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part of the pakistani government. [ speaking foreign language ] >> translator: the question that you have made about, about we talked about this issue of in detail today, about the prisoners, about the detention centers. all of these will transfer to the afghan sovereignty. in the u.s. forces will pull out from villages. go to the bases. and and afghan sovereignty will be restored. and after 2014. we will working on it, on these relations. this relation will have a
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different nature. and will have different principles. it will resemble probably, tokyo or germany, we are studying these relationships and we will do that. >> steven collison? >> thank you, mr. president, do you contemplate the end of this war, can you say as commander-in-chief, that the huge human and financial costs this has entailed can be justified, given the fact that the afghanistan that the world will leave behind is somewhat diminished from the visions of reconstruction and democracy that kind of prevalent at the beginning of the war? >> and president karzai, many independent studies have criticized afghanistan for corruption and poor governance, do you stand by your assertion last month that much of this is due to the influence of foreigners?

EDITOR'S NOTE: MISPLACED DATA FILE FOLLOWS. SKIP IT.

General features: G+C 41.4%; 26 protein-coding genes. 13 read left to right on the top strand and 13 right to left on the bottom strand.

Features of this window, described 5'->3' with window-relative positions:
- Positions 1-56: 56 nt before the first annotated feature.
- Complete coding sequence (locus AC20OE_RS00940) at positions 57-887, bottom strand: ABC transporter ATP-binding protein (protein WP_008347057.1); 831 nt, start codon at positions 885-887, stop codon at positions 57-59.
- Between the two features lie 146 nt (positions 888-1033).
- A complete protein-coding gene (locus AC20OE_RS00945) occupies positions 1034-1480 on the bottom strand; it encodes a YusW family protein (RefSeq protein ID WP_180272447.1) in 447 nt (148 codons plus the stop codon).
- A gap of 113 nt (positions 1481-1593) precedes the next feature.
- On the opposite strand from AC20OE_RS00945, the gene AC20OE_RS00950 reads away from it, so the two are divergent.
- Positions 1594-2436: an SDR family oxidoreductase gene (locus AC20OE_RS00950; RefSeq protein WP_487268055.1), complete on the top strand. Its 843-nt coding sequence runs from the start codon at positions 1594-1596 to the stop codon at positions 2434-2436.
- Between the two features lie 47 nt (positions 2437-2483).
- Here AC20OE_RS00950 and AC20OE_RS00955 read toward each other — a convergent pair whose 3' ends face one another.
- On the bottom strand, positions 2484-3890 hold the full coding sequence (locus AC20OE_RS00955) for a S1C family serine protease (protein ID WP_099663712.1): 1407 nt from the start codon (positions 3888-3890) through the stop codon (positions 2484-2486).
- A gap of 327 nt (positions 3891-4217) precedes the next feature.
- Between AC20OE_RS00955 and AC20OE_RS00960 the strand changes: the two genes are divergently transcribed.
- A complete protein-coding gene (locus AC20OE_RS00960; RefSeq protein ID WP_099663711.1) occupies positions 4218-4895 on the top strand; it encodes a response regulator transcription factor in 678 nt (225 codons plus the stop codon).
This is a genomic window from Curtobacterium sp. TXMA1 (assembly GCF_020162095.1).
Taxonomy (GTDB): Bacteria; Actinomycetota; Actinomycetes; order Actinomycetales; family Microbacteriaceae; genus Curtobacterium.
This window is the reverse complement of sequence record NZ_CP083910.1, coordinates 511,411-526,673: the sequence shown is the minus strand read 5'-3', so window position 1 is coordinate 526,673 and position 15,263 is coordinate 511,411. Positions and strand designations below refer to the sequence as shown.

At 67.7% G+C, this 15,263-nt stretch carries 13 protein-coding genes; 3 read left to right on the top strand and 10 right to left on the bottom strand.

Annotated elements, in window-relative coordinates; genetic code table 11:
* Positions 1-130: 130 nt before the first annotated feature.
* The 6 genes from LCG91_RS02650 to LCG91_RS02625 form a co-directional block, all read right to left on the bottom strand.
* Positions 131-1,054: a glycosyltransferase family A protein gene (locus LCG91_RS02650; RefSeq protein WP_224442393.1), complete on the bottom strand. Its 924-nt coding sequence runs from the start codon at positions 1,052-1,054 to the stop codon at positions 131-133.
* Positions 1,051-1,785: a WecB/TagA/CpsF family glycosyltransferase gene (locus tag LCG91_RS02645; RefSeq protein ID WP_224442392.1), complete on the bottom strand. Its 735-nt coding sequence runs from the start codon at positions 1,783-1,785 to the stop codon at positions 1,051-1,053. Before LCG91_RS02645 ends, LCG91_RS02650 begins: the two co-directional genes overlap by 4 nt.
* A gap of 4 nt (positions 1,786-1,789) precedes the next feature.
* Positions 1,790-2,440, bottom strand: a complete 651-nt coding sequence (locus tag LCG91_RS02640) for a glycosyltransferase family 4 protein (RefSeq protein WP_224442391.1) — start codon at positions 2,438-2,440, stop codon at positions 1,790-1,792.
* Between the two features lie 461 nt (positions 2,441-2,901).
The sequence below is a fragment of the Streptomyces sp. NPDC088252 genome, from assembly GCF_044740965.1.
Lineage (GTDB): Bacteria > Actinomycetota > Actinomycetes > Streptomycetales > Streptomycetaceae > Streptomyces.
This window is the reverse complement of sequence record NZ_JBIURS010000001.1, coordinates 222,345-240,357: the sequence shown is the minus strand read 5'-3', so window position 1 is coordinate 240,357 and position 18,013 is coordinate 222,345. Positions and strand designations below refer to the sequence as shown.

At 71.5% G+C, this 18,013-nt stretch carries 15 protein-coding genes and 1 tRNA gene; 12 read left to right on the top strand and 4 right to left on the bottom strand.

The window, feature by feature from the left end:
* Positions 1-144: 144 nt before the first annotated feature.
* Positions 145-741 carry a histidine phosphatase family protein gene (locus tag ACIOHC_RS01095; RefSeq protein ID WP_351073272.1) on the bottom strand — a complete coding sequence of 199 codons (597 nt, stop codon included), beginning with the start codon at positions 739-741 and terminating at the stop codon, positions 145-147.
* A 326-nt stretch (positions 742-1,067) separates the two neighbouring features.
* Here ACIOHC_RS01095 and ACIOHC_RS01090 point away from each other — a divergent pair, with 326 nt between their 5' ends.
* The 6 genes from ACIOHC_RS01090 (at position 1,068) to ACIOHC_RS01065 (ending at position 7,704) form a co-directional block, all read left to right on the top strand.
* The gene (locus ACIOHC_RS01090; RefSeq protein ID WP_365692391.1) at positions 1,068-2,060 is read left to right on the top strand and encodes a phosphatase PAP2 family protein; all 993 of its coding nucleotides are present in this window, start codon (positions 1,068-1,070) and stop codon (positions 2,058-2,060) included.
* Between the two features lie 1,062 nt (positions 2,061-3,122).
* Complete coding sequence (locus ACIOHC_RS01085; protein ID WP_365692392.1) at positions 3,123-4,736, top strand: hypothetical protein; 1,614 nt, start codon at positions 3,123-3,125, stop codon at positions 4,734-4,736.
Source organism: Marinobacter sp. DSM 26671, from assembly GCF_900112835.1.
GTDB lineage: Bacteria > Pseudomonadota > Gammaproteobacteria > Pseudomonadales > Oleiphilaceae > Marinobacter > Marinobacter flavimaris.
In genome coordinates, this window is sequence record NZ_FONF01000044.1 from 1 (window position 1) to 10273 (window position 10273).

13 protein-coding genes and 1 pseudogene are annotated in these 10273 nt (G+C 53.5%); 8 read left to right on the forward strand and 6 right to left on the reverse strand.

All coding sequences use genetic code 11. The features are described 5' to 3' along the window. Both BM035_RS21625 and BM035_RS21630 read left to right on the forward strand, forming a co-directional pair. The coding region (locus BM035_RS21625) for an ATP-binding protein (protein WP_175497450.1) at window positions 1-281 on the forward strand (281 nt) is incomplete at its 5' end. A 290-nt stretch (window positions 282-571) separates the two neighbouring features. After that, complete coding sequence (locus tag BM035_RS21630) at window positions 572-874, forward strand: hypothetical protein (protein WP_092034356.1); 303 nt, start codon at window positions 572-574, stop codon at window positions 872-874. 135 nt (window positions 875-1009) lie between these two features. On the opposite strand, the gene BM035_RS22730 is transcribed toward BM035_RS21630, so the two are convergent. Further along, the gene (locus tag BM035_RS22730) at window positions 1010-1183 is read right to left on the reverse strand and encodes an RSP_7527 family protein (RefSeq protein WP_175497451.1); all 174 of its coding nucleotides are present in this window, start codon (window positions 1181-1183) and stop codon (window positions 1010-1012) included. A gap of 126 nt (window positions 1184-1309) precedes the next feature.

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and are you completely committed to stepping down as president of the elections next year? >> i want us to remember why we went to afghanistan. we went into afghanistan because 3,000 americans were viciously murdered. by a terrorist organization that was operating openly and at the invitation of those who were then ruling afghanistan. it was absolutely the right thing to do for us to go after that organization. to go after the host government that had aided and abetted or at least allowed for these attacks to take place. and because of the heroic work of our men and women in uniform, and because of the cooperation and sacrifices of afghans who